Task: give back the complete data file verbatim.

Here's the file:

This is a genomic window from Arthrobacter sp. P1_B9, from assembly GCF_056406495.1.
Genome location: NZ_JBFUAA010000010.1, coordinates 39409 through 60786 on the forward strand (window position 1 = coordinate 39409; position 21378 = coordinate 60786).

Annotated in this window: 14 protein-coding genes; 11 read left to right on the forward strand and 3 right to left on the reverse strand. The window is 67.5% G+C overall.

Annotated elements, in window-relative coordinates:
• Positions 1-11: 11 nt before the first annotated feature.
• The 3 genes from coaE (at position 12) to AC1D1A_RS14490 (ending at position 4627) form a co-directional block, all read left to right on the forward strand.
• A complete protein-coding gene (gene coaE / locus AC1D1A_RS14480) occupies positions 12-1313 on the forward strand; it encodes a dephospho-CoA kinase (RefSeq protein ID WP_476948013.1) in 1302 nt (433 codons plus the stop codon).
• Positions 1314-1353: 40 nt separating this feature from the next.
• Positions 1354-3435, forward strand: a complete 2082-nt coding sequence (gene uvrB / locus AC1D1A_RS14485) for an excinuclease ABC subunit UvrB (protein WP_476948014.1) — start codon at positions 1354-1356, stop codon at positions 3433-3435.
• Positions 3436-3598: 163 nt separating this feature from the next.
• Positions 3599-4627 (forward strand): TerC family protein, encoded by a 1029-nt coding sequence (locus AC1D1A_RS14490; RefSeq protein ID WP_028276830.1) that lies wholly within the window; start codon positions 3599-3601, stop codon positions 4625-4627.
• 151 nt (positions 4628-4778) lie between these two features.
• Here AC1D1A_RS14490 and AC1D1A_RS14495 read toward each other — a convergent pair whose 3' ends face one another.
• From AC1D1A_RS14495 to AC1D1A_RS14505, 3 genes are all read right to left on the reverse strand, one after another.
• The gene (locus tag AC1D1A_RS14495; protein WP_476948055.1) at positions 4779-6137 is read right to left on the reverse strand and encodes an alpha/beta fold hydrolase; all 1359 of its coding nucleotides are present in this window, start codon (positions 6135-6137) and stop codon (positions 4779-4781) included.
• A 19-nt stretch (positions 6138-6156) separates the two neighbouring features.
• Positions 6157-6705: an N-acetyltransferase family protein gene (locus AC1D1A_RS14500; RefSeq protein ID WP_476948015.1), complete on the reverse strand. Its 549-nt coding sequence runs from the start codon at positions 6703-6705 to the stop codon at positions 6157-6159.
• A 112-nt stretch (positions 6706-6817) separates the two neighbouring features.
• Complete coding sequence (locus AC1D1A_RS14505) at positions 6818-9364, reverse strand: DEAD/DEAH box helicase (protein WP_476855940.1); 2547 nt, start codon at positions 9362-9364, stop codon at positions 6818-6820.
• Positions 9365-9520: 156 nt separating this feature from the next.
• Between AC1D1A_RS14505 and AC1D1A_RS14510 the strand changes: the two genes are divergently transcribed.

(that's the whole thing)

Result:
This is a genomic window from Arthrobacter sp. P1_B9, from assembly GCF_056406495.1.
Genome location: NZ_JBFUAA010000010.1, coordinates 39409 through 60786 on the forward strand (window position 1 = coordinate 39409; position 21378 = coordinate 60786).

Annotated in this window: 14 protein-coding genes; 11 read left to right on the forward strand and 3 right to left on the reverse strand. The window is 67.5% G+C overall.

Annotated elements, in window-relative coordinates:
• Positions 1-11: 11 nt before the first annotated feature.
• The 3 genes from coaE (at position 12) to AC1D1A_RS14490 (ending at position 4627) form a co-directional block, all read left to right on the forward strand.
• A complete protein-coding gene (gene coaE / locus AC1D1A_RS14480) occupies positions 12-1313 on the forward strand; it encodes a dephospho-CoA kinase (RefSeq protein ID WP_476948013.1) in 1302 nt (433 codons plus the stop codon).
• Positions 1314-1353: 40 nt separating this feature from the next.
• Positions 1354-3435, forward strand: a complete 2082-nt coding sequence (gene uvrB / locus AC1D1A_RS14485) for an excinuclease ABC subunit UvrB (protein WP_476948014.1) — start codon at positions 1354-1356, stop codon at positions 3433-3435.
• Positions 3436-3598: 163 nt separating this feature from the next.
• Positions 3599-4627 (forward strand): TerC family protein, encoded by a 1029-nt coding sequence (locus AC1D1A_RS14490; RefSeq protein ID WP_028276830.1) that lies wholly within the window; start codon positions 3599-3601, stop codon positions 4625-4627.
• 151 nt (positions 4628-4778) lie between these two features.
• Here AC1D1A_RS14490 and AC1D1A_RS14495 read toward each other — a convergent pair whose 3' ends face one another.
• From AC1D1A_RS14495 to AC1D1A_RS14505, 3 genes are all read right to left on the reverse strand, one after another.
• The gene (locus tag AC1D1A_RS14495; protein WP_476948055.1) at positions 4779-6137 is read right to left on the reverse strand and encodes an alpha/beta fold hydrolase; all 1359 of its coding nucleotides are present in this window, start codon (positions 6135-6137) and stop codon (positions 4779-4781) included.
• A 19-nt stretch (positions 6138-6156) separates the two neighbouring features.
• Positions 6157-6705: an N-acetyltransferase family protein gene (locus AC1D1A_RS14500; RefSeq protein ID WP_476948015.1), complete on the reverse strand. Its 549-nt coding sequence runs from the start codon at positions 6703-6705 to the stop codon at positions 6157-6159.
• A 112-nt stretch (positions 6706-6817) separates the two neighbouring features.
• Complete coding sequence (locus AC1D1A_RS14505) at positions 6818-9364, reverse strand: DEAD/DEAH box helicase (protein WP_476855940.1); 2547 nt, start codon at positions 9362-9364, stop codon at positions 6818-6820.
• Positions 9365-9520: 156 nt separating this feature from the next.
• Between AC1D1A_RS14505 and AC1D1A_RS14510 the strand changes: the two genes are divergently transcribed.